3-D laptops; HP’s book project; lobbying on net neutralityBy AP
Wednesday, October 21, 2009
LOS ANGELES — Hoping to boost revenue, MySpace Music has begun experimenting with audio advertisements that users must hear if they want to listen to music for free online.
The 30-second ads began appearing last week when users listen to songs on artist profiles, album pages, playlists and pop-out players. They expand on a trial that began in December.
The ads are impossible to avoid, unlike the visual, banner ads that can be put out of sight in background windows as users listen along while doing other Web surfing or computer work. But the audio ads are timed so that a user can listen to up to 100 songs on a playlist or to a full album with just a single interruption after the first song.
The oral pitches make online listening more like over-the-air radio, although online listeners can choose which songs they hear.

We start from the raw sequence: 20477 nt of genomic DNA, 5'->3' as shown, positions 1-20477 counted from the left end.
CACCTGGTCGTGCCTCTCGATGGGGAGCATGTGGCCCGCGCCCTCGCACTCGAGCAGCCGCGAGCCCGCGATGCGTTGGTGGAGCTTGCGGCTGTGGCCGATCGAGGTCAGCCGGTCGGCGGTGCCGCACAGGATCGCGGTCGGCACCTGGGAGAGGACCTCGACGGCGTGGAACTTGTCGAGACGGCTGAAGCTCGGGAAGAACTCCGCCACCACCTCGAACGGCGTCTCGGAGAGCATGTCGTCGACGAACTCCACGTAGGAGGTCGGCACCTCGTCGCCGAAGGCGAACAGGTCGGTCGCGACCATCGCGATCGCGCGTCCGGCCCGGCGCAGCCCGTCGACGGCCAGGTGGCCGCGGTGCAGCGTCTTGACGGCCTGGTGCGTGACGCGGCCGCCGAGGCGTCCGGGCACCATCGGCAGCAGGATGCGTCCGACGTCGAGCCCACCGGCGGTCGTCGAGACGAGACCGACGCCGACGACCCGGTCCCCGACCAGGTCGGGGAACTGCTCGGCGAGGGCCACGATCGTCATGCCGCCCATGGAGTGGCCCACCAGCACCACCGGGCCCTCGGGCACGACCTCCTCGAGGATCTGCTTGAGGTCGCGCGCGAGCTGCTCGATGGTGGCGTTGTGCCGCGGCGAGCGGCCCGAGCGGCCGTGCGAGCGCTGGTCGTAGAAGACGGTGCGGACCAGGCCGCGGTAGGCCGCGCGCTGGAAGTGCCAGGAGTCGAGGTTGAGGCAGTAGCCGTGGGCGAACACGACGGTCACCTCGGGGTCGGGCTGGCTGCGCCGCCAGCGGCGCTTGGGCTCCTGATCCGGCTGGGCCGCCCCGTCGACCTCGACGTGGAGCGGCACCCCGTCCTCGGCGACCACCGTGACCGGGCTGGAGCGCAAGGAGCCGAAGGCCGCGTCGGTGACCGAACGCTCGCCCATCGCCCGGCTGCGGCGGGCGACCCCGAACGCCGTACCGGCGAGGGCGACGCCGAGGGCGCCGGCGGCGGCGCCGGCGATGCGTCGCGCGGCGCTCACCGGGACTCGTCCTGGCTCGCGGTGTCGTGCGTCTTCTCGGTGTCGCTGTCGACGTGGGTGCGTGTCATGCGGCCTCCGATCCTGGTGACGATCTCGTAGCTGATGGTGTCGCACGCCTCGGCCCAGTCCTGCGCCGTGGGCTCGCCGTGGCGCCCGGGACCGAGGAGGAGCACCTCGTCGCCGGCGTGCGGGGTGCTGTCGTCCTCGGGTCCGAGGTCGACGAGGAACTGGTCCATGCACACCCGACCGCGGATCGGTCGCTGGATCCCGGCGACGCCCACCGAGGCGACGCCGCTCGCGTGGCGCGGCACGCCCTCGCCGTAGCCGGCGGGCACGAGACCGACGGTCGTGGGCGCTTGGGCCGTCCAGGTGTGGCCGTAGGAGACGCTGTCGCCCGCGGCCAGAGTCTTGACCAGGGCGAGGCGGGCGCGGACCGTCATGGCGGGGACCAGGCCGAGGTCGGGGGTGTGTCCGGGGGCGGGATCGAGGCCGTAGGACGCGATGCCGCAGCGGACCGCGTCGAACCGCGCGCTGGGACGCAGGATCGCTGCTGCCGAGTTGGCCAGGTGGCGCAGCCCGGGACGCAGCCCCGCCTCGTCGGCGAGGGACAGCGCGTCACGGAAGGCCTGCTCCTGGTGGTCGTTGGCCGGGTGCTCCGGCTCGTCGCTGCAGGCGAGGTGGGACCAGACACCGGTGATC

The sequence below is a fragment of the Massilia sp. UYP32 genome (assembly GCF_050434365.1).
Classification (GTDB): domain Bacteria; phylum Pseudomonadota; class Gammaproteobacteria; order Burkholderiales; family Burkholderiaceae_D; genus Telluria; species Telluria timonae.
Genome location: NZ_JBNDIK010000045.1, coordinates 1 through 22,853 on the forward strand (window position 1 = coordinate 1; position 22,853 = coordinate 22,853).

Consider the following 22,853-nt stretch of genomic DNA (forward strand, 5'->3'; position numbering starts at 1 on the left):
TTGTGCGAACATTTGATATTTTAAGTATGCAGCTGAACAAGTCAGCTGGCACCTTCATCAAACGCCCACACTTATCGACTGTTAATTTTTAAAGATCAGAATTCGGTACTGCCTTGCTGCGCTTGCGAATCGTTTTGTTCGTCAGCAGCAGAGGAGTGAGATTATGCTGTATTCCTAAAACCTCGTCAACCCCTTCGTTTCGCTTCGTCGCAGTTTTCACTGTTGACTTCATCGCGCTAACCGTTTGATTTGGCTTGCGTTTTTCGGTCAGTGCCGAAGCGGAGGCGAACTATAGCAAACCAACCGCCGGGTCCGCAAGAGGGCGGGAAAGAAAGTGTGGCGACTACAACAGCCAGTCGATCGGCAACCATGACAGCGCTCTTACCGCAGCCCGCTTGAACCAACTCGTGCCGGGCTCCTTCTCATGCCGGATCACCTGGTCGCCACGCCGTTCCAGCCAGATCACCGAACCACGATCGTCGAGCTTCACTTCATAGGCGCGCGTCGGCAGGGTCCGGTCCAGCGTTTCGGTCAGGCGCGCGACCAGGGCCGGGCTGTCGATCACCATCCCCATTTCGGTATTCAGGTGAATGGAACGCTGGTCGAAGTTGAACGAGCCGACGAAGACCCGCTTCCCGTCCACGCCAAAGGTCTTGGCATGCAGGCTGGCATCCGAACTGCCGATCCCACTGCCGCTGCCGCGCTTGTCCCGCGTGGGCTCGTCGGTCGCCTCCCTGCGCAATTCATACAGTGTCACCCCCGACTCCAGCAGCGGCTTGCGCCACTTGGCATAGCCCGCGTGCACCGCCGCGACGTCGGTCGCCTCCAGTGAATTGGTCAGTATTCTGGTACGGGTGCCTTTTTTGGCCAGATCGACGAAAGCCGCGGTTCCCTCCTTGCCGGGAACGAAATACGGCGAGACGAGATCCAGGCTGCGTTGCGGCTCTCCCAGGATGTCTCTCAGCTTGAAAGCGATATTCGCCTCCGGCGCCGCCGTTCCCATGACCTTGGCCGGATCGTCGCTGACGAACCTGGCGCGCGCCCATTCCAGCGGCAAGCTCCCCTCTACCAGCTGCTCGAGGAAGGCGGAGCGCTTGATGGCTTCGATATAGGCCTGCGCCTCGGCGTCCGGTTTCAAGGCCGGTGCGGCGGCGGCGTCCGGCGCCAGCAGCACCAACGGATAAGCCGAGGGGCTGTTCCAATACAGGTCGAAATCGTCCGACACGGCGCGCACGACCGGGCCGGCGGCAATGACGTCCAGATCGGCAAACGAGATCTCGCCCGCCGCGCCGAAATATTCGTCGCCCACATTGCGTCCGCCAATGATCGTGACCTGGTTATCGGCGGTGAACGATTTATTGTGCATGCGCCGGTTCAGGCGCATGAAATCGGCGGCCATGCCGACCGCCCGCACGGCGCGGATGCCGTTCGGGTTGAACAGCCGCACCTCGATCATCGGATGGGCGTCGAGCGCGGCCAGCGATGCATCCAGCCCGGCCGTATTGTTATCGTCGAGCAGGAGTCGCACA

MySpace Music, a joint venture between major recording companies and News Corp., wants to boost the frequency of such ads this month before settling on how often they’ll be running. Other online music sites such as Pandora and Yahoo Music already run similar audio ads.
“We’re testing some new ad products and the response from our users has been positive,” MySpace Music said in a statement. “As always, we are interested in hearing feedback from our users and advertising community as we run these tests.”
Some early advertisers include TurboTax and Office Depot. The ads are sold by online audio ad company TargetSpot Inc.
News Corp. Chief Executive Rupert Murdoch said last week that MySpace’s turnaround is “not yet where we want it.” The company said its digital properties, including MySpace, experienced a fourth consecutive quarter of falling ad and search revenue.
MySpace is being overhauled by Owen Van Natta, a former Facebook executive who joined the company last April as its CEO. Once a leading social-networking site, MySpace has lost market share to Facebook and others. Last year, MySpace cut about 720 jobs, reducing its work force by about 40 percent.
— Ryan Nakashima, AP Business Writer
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